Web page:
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Top CEIP Researcher: US Has no View over Mubarak’s Possible Successor
Top CEIP Researcher: US Has no View over Mubarak’s Possible Successor
Michele Dunne, a senior associate at Carnegie Endowment for International Peace (CEIP) and editor-in-chief of the CEIP’s Arab Reform Bulletin, sees that it is the Egyptian people’s right to have the chance to determine their attitude towards democracy away from any guardianship.
Saturday, January 19,2008 18:42
by Magdi Samaan Al-Masrey Al-Youm
Michele Dunne, a senior associate at Carnegie Endowment for International Peace (CEIP) and editor-in-chief of the CEIP"s Arab Reform Bulletin, sees that it is the Egyptian people"s right to have the chance to determine their attitude towards democracy away from any guardianship. She sees also that the ruling regime in Egypt hasn"t allowed any real competition. This actually required the courage to abandon power and the give the opportunity to be circulated.
Michele Dunne worked in the White House between 2002 and 2003 and tried during this period to bring closer the US relations with Islamic states, confirm that there is a difference between the war against terrorism and Islam as a religion. She organized meetings between president Bush by the Muslim community in the United States . She is also considered one of the most prominent experts in US-Egyptian affairs in US research center.
 
We met her during her visit to Cairo to attend the National Democratic Party congress to which she was invited for the third time in a row.
 
Interviewer: There a general state of frustration that dominates over popular and political circles in Egypt . Isn"t it disappointing?
 
Michele Dunne: Any country that experiences a state of change or a transitional stage witnesses a period of activity which is followed by a period of stagnation then a political momentum again. This because political change does not move in a straight line.
 
I was worried about some developments that have recently taken place in Egypt . I think that there are important promising developments, like the freedom of speech, the emergence of independent media, the expansion in founding non-governmental organizations. However, I have recently observed the jails against editors-in-chief of newspapers over issued related to criticizing government, in addition to shutting down two human rights organizations. I hope that this is not a new trend adopted by government.
I think there is still some kind of vividness and courage in media and press and that people are ready to continue pressing for more freedom of speech even if they face government harassments. I hope that such vividness and courage continue and I hope that the last issues are just individual cases that don"t reflect a general trend to backpedal from freedoms gained in the last two years.
 
Interviewer: Do you feel while attending the NDP congress that there are plans for Tawreeth "hereditary transfer of rule from president Mubarak to his son?
 
Michele Dunne: What is noticed is that every time the NDP congress is held, the importance of Gamal Mubarak"s role increases and he emerges as the most prominent candidate. There are many preparations to make him the most prominent candidate of the National Democratic Party (NDP), but there many things which we do not know. These things may affect the course of the coming presidential elections. It is still difficult to predict what will be the circumstances or what will happen at that time.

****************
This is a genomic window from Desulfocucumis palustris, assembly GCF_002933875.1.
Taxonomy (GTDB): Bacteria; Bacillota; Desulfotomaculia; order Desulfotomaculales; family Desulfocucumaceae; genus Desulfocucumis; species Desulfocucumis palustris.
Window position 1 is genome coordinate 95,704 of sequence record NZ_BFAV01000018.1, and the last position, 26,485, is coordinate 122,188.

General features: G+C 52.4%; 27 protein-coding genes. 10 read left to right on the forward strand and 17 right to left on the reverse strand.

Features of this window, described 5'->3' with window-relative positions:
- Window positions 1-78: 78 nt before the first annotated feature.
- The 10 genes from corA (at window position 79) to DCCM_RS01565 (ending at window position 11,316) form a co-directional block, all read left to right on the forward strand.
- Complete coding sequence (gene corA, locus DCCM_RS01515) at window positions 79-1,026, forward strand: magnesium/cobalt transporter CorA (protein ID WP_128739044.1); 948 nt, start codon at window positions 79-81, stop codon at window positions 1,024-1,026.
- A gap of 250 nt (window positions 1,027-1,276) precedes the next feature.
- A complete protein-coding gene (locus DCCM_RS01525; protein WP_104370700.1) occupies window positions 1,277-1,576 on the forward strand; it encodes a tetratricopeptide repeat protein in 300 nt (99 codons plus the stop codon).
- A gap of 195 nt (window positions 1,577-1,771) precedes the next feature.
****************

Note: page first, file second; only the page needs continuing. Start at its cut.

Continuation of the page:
Interviewer: Do you think that the current regime in Egypt is really able to continue opening the political field?

Michele Dunne: It can if it wants, but the problem is that this regime says that is reforms laws and the constitution, but what it hasn"t done is opening the door for a real competition. This is something thing which they should do. They should face it and determine whether they believe in a circulation of power through allowing a real competition and whther they can accept to lose elections one day. They can do this but is is very difficult for agroup that monopolized power to abandon it.

Interviewer: You said in a research paper coauthored with Dr. Amr Hmzawi and Dr. Nathan Brown that the coming period will be very important in the US-Egyptian relations because this stage will witness the election of a new Egyptian President. Do you think that the United States knows whom it will back as Mubarak"s successor?

Michele Dunne: I am fully sure about this issues more than my assurance over who will succeed Mubarak. The United States has no specific over who it will back. There is no dialogue between the United States and Egyptian government over who will succeed Mubarak. US officials informed me that they want to retreat from this file. They think that it isn"t appropriate to intervene to support any specific candidate.

Our government does not strategically think about future problems. For honesty"s sake, the US administration handle only current problems and it has no strategic insight.
 
Interviewer: Has the US administration stopped backing democracy?

Michele Dunne: I"d like to confirm that change in Egypt concerns Egyptians, not the United States .
Although the United States isn"t currently backing democratization, this backing will return in the era of another administration which may support it like the same force in Egypt in 2003-2005. The US administration will have a reaction towards what people will do in this region and towards any possible democratization.
The issue of democratization in the world has been a part of the US foreign policy. What president Bush"s administration did was focusing on democratization in the Middle East . Bush did not invent this policy because all former POTUS exerted efforts in this field.

Interviewer: Wasn"t this democratization a part of serving US interests in other countries?

Michele Dunne: Sometimes, but don"t forget that there is a friendship between the US administration and dictators. The US administration backed reformist powers like what happened in the Philippines for instance.
US interests are always important and democratization is one of these interests, but it isn"t the interest.
The question is: Has the issue of democratization in the Middle East in the focus of the US administration? the answer is that this issue wasn"t on the US agenda but it is now topping the US interests in the region. Bush has for a while put it as a priority in his agenda and it has retreated but it hasn"t disappeared.

Interviewer: But the US administration is currently backing authoritarian regimes in the Middle East more than it did to democratic movements.